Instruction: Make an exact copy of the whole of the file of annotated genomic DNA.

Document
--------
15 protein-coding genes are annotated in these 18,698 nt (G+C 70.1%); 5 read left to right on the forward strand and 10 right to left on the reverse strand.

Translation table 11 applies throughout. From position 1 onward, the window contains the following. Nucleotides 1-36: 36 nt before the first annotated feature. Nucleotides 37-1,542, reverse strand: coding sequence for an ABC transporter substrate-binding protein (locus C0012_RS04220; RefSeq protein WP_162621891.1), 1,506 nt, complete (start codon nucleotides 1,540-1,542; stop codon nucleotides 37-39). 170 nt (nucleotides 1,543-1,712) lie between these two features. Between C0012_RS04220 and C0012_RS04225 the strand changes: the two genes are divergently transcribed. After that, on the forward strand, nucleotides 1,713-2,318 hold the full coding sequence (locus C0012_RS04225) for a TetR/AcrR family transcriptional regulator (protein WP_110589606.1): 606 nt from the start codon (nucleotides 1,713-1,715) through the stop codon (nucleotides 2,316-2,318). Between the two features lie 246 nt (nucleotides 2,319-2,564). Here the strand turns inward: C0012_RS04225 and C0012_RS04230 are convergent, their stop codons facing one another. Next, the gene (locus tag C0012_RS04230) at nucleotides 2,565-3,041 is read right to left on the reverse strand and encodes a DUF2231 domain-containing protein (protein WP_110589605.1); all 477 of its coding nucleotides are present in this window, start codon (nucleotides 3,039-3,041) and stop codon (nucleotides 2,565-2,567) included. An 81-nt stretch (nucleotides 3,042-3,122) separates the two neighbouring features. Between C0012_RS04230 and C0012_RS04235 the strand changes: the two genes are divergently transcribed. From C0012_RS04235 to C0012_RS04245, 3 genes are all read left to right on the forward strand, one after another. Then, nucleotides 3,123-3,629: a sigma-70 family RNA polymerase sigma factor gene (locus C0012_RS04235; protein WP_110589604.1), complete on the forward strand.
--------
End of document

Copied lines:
15 protein-coding genes are annotated in these 18,698 nt (G+C 70.1%); 5 read left to right on the forward strand and 10 right to left on the reverse strand.

Translation table 11 applies throughout. From position 1 onward, the window contains the following. Nucleotides 1-36: 36 nt before the first annotated feature. Nucleotides 37-1,542, reverse strand: coding sequence for an ABC transporter substrate-binding protein (locus C0012_RS04220; RefSeq protein WP_162621891.1), 1,506 nt, complete (start codon nucleotides 1,540-1,542; stop codon nucleotides 37-39). 170 nt (nucleotides 1,543-1,712) lie between these two features. Between C0012_RS04220 and C0012_RS04225 the strand changes: the two genes are divergently transcribed. After that, on the forward strand, nucleotides 1,713-2,318 hold the full coding sequence (locus C0012_RS04225) for a TetR/AcrR family transcriptional regulator (protein WP_110589606.1): 606 nt from the start codon (nucleotides 1,713-1,715) through the stop codon (nucleotides 2,316-2,318). Between the two features lie 246 nt (nucleotides 2,319-2,564). Here the strand turns inward: C0012_RS04225 and C0012_RS04230 are convergent, their stop codons facing one another. Next, the gene (locus tag C0012_RS04230) at nucleotides 2,565-3,041 is read right to left on the reverse strand and encodes a DUF2231 domain-containing protein (protein WP_110589605.1); all 477 of its coding nucleotides are present in this window, start codon (nucleotides 3,039-3,041) and stop codon (nucleotides 2,565-2,567) included. An 81-nt stretch (nucleotides 3,042-3,122) separates the two neighbouring features. Between C0012_RS04230 and C0012_RS04235 the strand changes: the two genes are divergently transcribed. From C0012_RS04235 to C0012_RS04245, 3 genes are all read left to right on the forward strand, one after another. Then, nucleotides 3,123-3,629: a sigma-70 family RNA polymerase sigma factor gene (locus C0012_RS04235; protein WP_110589604.1), complete on the forward strand.